Commencing in Autumn Session 2017, the new academics bring with them diverse legal expertise in areas such as refugee law, health law, criminal law and the social justice legal sector.
Sara Dehm, a senior fellow from Melbourne Law School, will join the Faculty in early 2017 as a lecturer.
Focusing on immigration and refugee law, Sara is particularly interested in the international regulation of labour migration.
Beginning her career as a paralegal at the native title representative body in Victoria, as well as assisting asylum seekers to lodge their refugee claims, Sara said social justice was always a priority for her as a legal practitioner.
“I studied law because I was driven by the desire to use it as a tool for social change,” she said. “My experiences [at the native title representative body and assisting asylum seekers] confirmed to me the importance of strong legal advocacy in the face of laws that may either perpetuate structural injustices or place people in positions of vulnerability.”
She said she’s looking forward to encouraging UTS students to “think critically about the work that international law and institutions do in the world; and what their limits and potentials are”.
Linda Steele, an expert in disability law who began her career as a legal researcher in Chambers, will be teaching the subject ‘Civil Practice and the Regulation of Reproductive Health’ in 2017. Like Sara, teaching law is a way for her to get students (and future lawyers) to consider law’s greater role in the world.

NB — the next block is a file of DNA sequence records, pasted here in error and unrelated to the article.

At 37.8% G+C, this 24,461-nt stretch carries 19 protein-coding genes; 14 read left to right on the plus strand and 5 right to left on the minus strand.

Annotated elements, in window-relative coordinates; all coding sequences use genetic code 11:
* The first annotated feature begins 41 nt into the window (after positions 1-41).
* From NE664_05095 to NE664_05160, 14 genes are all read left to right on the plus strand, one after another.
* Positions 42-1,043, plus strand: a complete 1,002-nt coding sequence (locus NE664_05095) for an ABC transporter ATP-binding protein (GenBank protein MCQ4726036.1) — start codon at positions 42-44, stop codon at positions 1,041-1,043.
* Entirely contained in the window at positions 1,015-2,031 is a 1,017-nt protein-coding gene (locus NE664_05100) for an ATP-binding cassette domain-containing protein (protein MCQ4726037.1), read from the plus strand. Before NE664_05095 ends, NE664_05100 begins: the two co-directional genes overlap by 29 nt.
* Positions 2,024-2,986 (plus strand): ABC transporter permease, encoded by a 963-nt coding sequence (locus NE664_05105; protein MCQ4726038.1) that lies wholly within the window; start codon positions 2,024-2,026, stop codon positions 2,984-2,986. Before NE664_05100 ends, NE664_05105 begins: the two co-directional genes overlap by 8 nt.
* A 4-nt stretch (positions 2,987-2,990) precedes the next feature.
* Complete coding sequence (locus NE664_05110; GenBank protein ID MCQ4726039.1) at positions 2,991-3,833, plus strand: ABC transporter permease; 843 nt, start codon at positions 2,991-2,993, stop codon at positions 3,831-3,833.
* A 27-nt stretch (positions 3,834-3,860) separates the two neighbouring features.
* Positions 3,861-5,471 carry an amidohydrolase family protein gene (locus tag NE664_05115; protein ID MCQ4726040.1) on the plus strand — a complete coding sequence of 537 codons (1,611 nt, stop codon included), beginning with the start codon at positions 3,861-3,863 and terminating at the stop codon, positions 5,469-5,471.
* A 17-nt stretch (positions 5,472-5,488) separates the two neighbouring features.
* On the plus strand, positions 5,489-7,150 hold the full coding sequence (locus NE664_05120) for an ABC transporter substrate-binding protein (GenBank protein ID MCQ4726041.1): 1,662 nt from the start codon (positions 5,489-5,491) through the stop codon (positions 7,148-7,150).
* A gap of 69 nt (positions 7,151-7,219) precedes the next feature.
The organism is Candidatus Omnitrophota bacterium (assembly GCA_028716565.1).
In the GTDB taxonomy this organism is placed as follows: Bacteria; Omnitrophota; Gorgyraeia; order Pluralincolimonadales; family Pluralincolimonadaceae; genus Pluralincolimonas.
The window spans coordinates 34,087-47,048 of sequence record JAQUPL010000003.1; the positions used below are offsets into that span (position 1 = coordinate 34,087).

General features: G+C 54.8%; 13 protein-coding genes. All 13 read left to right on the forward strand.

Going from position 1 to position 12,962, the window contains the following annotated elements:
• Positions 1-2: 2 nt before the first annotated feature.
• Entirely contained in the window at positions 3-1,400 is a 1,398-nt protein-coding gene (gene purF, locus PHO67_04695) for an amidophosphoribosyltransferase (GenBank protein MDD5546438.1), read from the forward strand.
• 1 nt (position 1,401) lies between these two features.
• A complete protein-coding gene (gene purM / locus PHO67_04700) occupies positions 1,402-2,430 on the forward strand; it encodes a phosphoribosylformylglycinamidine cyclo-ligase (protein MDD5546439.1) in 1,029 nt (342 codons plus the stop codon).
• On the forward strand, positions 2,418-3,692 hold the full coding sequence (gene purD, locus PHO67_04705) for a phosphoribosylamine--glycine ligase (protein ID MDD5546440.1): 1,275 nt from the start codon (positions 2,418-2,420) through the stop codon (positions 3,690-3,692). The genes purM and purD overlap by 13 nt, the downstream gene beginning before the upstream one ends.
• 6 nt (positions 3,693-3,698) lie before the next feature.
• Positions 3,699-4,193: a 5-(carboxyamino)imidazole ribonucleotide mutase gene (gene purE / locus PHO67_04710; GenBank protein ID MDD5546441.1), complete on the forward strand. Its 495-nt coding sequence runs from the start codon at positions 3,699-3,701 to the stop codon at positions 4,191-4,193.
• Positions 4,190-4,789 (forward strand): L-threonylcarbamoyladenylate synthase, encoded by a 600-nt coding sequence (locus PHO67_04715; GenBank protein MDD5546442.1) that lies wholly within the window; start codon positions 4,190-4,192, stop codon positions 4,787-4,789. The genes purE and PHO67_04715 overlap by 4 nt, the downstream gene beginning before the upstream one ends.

“I like to instil in students an intellectual and professional curiosity in law's inner workings, as well as to encourage students to always critically question what law does in practice - what its limits and possibilities are, and how it can be complicit in oppression, disadvantage and violence as well as potentially being used to ensure greater equity and equality in society.”
Associate Dean of Teaching, Maxine Evers, said the pool of academic candidates was competitive for the 2017 teaching year. “We decided to make several appointments due to the high level applications we received,” she said. “I’m incredibly confident in the Faculty’s newest additions and know they will bring great strength to research and teaching, as well as contributing to our core teaching program.”
Academic appointments Elyse Methven and Miranda Kaye are already familiar faces at UTS Law.
Elyse Methven, a specialist in criminal law and criminal justice, is a UTS Quentin Bryce Law Doctoral Scholar whose work explores the interrelationship between language and the law.
Her PHD thesis, submitted in 2016, focused on legal constructions of offensiveness. Unsure what words are offensive enough to get you locked up? Read her Guardian article here.
Senior Lecturer Miranda Kaye is an expert in family law, and will be joining UTS Law this year as teacher of the first year law subject, ‘Ethics, Law and Justice’.
An established academic, Miranda was previously a senior lecturer at the University of Sydney Faculty of Law; where she was recognised for excellence in both teaching and research. She has been a casual lecturer in the Faculty since 2013 and said her favourite aspect of teaching law is the “enthusiastic, bright and energetic students”.
The remaining academic appointment, Nola Ries, will join the Faculty mid-2017. She is an accomplished academic and previous Deputy Dean (Research) of Law at the University of Newcastle, specialising in law’s impact on health systems.
Story by: Tess Gibney